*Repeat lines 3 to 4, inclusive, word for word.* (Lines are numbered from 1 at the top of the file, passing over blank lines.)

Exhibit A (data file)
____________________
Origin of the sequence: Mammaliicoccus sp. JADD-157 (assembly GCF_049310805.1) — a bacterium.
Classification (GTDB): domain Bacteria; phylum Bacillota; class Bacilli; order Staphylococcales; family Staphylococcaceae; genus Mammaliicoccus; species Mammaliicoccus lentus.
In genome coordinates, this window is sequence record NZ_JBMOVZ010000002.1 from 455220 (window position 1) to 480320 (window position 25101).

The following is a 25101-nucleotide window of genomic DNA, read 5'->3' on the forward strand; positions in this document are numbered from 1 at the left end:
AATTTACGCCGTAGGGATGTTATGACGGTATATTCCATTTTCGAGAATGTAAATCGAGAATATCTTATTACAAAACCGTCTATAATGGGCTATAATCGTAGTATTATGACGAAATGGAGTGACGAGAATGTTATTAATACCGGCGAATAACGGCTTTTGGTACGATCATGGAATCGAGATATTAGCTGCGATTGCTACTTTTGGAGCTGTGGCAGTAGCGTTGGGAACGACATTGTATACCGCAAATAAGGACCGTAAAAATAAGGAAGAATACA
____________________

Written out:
In genome coordinates, this window is sequence record NZ_JBMOVZ010000002.1 from 455220 (window position 1) to 480320 (window position 25101).

The following is a 25101-nucleotide window of genomic DNA, read 5'->3' on the forward strand; positions in this document are numbered from 1 at the left end: